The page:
DataStax wants to manage Apache Cassandra anywhere

The future is hybrid cloud, and DataStax wants to be a single pane of glass across all Apache Cassandra databases—wherever they may be

DataStax wants to manage Apache Cassandra anywhere

In the early days of the cloud, a decade or so ago, the conversations were generally parsed in terms of it being a zero-sum game. Either the cloud would win or on-premises would. Either public cloud would crush private cloud or the other way round. And if the public cloud were to win, then it would be a fight to the death between Google, Microsoft and Amazon.

But we’ve all gotten a little more nuanced since then, and most people accept that some kind of hybrid offering will likely be the default for the vast majority of organizations into the future. With a few exception, most organizations will take a little bit of this, add it to a little bit of that, and throw in some of that stuff for good measure.

If we accept that the future will be more complicated than the past, we raise an interesting issue for enterprise IT. How do they give their teams the option to choose the solutions that are appropriate to their particular situation while still retaining a degree of control or at least oversight?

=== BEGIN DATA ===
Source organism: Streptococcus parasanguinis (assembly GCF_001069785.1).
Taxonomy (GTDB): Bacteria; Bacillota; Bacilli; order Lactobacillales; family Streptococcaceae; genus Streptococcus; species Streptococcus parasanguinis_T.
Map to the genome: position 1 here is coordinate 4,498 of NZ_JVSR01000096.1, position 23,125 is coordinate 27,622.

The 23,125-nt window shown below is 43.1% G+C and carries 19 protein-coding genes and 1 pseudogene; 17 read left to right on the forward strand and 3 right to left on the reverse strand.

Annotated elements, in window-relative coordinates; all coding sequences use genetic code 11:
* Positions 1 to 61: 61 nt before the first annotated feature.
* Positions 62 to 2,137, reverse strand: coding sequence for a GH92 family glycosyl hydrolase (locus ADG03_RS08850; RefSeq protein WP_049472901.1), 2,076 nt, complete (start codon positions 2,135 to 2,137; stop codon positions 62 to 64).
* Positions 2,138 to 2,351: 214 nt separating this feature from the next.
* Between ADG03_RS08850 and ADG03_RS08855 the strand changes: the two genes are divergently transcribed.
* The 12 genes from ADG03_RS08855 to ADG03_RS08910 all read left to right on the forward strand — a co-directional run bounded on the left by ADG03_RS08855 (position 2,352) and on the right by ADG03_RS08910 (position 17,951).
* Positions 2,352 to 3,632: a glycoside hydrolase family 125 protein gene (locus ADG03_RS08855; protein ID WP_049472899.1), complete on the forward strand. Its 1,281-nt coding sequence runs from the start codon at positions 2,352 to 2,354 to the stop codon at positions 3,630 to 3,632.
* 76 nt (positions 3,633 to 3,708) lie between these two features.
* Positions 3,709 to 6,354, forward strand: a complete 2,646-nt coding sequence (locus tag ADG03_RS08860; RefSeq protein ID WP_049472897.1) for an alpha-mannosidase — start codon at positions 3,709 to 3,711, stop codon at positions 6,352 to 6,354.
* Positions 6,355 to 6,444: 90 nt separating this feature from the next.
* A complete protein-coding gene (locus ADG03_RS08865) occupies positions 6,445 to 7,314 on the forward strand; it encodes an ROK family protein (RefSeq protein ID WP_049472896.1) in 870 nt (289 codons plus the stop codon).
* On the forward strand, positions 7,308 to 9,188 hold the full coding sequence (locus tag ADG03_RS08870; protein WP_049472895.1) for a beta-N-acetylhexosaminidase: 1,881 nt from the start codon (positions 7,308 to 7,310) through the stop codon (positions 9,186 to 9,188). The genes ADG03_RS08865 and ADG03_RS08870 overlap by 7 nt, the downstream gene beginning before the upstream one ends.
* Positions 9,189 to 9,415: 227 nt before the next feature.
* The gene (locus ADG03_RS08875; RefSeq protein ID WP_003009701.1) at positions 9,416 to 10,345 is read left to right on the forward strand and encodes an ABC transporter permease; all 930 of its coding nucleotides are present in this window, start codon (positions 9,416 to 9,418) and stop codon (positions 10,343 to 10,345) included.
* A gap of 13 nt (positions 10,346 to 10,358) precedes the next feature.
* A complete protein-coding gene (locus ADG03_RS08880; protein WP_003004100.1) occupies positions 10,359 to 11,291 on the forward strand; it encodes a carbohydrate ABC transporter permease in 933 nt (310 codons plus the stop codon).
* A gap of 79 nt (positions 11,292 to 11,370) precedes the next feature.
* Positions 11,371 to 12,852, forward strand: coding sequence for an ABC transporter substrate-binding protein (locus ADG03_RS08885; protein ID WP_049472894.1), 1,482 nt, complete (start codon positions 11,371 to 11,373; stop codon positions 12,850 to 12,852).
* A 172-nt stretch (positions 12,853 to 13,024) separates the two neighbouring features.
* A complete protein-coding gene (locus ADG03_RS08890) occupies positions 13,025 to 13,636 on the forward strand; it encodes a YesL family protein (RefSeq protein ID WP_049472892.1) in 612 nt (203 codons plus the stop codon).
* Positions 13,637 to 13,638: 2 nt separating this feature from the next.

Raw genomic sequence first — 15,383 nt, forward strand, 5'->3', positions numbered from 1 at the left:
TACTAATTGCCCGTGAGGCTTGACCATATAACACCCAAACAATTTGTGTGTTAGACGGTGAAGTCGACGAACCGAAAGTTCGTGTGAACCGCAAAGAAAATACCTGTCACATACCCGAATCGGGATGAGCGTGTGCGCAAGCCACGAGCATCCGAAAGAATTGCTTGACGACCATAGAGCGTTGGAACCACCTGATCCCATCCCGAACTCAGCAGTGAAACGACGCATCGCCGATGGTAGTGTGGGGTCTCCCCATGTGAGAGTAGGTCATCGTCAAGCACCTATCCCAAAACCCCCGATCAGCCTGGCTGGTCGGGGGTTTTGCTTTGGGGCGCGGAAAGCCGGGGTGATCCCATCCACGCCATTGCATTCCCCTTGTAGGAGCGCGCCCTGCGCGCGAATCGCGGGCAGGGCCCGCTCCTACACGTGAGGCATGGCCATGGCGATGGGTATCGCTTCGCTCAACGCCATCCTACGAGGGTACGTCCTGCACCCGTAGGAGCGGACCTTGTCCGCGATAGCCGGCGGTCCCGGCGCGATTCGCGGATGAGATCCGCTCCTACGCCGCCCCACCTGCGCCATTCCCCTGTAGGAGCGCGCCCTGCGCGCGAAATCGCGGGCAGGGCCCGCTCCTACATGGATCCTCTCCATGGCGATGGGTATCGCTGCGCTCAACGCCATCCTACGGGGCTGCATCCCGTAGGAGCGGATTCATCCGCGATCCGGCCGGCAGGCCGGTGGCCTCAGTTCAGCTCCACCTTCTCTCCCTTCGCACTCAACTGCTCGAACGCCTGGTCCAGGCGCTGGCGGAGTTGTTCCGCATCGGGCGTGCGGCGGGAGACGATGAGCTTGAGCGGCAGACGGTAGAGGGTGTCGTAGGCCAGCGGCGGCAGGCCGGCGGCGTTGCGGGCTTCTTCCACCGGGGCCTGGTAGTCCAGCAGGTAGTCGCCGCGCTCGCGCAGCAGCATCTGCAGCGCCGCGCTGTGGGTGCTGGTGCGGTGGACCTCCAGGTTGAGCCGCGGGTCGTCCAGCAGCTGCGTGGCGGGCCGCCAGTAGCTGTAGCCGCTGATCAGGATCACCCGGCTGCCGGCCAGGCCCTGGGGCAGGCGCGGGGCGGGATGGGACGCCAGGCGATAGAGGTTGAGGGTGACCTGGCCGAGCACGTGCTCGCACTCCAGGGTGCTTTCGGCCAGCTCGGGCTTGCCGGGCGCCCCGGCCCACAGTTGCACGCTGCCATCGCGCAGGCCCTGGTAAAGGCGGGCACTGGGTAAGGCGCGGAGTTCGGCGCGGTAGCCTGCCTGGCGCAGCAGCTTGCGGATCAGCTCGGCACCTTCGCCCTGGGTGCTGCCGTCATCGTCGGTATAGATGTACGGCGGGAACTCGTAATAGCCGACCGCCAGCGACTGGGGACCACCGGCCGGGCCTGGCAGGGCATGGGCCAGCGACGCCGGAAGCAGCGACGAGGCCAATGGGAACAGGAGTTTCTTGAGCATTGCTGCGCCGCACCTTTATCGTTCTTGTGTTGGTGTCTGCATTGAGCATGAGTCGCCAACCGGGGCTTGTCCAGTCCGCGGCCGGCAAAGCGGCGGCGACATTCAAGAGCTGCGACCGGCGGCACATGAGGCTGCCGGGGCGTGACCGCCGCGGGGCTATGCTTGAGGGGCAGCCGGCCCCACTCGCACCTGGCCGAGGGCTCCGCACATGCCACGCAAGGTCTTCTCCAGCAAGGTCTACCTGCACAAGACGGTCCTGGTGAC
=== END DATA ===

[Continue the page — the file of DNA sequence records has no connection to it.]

That’s a thorny problem many organizations, and by extension technology vendors, have been grappling with ever since the first PowerPoint deck included a picture of clouds with a description of what would become cloud computing.

So, it is interesting to hear from DataStax, a data management vendor that claims a customer base as diverse as Netflix, Safeway, Adobe and eBay. DataStax is built on top of Apache Cassandra and competes not only with others doing commercially supported Cassandra, but also the proprietary world and vendors such as Oracle.

What is DataStax actually announcing today? They’re rolling out a fully managed version of their DataStax Enterprise product. Essentially it is a technology and service, offering a hardened distribution of Cassandra fully managed on top of a public cloud. At launch, the offering is available on Amazon Web Services (AWS), but DataStax promises support for Microsoft Azure and Google Cloud Platform in time.


The original proposition for these managed service providers was, in my view, somewhat limited to the “we do the heavy lifting.” There is a tendency for that to be a one-time requirement until stability or organizational skills mean internal resources can manage the service. In a hybrid world, however, that is slightly different, and organizations wishing to retain hybrid flexibility may well see DataStax’s offering as a good insurance policy.

This fully managed hybrid service makes sense. It will be interesting to see DataStax’s growth once they have the other two public cloud fully supported.

Copyright © 2017 IDG Communications, Inc.

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